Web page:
Kerry Hentges has altered books to explore the “personal items and family heirlooms,” that are lost in disasters. “A circular patters is cut int he center of the book,” she explains, “causing ti to lose all meaning and functional purpose. The layered cuts mimic the weather pattern at the center of the large storm, known as the stadium effect.”
Finally Brigitte Caramanna created “The Universal Power Paradox” to show how, “Power is becoming vital to our existence.” She illustrates how this vulnerability leaves us, “at the mercy of our planet supporting us.”
Brigitte adds, these etchings show, “Our rise or demise,” as, “determined by the way we use our resources.”
The opening for the show, was great. It wasn’t long before everyone began arriving for the “Aftermath” opening reception at 4pm on November 7th.
Everyone excitedly prepped for a lovely early evening gathering.
The installations were a hit!
The raining day, made for a lovely backdrop. It was all about the art.
One of the great new features of our gallery is the TV screen. Perfect to showcase the artists biography and artist statements.
The show was curated by our very Jessica Gardner. She is our ceramics faculty and an artist in her own right.
The installations perfectly used the space at hand. Our new gallery walls are still en route. The artists problem-solved beautifully.
If you haven’t seen the show, please do come in. It runs until December 17th, 2017.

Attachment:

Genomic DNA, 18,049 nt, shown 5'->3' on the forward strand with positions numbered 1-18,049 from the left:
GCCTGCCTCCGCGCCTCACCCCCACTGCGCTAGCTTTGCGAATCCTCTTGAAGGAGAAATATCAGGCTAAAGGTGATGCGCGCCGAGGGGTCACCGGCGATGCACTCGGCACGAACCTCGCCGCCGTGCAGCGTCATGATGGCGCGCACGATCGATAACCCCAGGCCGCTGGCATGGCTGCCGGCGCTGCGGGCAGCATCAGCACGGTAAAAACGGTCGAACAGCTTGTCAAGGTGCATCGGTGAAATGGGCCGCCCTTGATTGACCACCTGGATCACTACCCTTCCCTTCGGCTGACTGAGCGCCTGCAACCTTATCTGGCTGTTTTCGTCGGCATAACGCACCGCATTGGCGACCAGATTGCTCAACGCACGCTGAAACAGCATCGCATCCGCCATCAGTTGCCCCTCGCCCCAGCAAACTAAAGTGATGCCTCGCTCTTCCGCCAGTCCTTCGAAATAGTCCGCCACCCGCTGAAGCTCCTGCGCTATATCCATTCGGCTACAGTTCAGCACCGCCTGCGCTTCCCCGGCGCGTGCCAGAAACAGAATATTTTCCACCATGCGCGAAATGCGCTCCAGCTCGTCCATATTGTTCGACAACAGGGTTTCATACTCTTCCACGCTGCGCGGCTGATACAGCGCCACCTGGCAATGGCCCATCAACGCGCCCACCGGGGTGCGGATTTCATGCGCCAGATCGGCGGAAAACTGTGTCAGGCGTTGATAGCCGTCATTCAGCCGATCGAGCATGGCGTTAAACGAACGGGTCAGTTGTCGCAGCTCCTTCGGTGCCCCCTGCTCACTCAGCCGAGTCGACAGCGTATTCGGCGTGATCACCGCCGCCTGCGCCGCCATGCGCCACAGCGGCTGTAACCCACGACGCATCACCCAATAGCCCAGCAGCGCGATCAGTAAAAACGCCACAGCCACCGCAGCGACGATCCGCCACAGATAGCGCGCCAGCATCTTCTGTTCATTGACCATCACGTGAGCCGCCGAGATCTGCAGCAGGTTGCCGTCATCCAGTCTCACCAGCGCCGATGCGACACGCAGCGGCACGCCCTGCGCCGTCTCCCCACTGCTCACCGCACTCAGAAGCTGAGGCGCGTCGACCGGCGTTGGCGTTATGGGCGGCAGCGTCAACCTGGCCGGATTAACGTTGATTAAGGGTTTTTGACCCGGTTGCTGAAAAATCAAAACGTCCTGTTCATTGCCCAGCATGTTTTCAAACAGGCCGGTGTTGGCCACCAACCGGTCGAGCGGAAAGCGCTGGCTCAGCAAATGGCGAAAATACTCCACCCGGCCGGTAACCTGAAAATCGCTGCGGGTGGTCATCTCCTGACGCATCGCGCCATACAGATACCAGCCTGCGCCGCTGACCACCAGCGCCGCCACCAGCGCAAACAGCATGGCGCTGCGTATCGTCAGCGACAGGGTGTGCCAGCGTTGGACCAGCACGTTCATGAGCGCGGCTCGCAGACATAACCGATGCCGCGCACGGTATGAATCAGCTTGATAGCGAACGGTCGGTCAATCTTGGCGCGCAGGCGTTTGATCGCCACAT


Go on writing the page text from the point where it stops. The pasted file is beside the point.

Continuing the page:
For more information about the show, contact Jessica Gardner at JgGardner@nvcc.edu
Post by: Britt Conley, Fine Art Department Studio Assistant
We have finally left the old Tyler Building and moved up into our brand new Center for Design, Media and the Arts Building, just up the hill at the Alexandria Campus. It’s right across from the Bisdorf Building. There are also two sets of elevators and handicap parking is right outside the building. All in all it’s really been wonderfully designed.
The inside is just as nice the exterior. It houses the Music, Art, Photo, Graphic Design, Theater, Communications, Physical Education and Early Childhood Development Departments.
The Arts Department, Graphic Design and Photography are all on the third floor. Ceramics, Theater, Music and PE, reside on first and second floors.
We now have a brand new Barns&Noble Bookstore, which houses its own Starbucks! They offer all the regular drink and food options that used to be a car ride away. They also offer numerous healthy food options as well as snacks.
Our new Art Department has stunning new classrooms. Our drawing and painting studios offer phenomenal lighting between the northern window light, tall ceilings and track lighting!
The painting studio is just as spacious and also offers a full computer teaching area for presentations.
The new Ceramics studio is next to the bookstore on the first floor. The students are loving it .
The shelves are already filling up!
Long gone are the old, drab, Tyler hallways. Our new building walkways, offer TV screens and bulletin boards to grab information on the go. They also offer seating and easy access to great views and even a soda machine right there in the department on the second floor. Want to relax in between classes? There are plenty of places to grab a seat and plug right into any of the tables or walls nearby.
Each floor offers seating and great views.
The music department offers new Steinways!
The gym is available to students during set hours. Stop by to see their schedule!
Stop by the other departments and take a tour! It’s worth visit!
Post by: Britt Conley, Fine Art Department Studio Assistant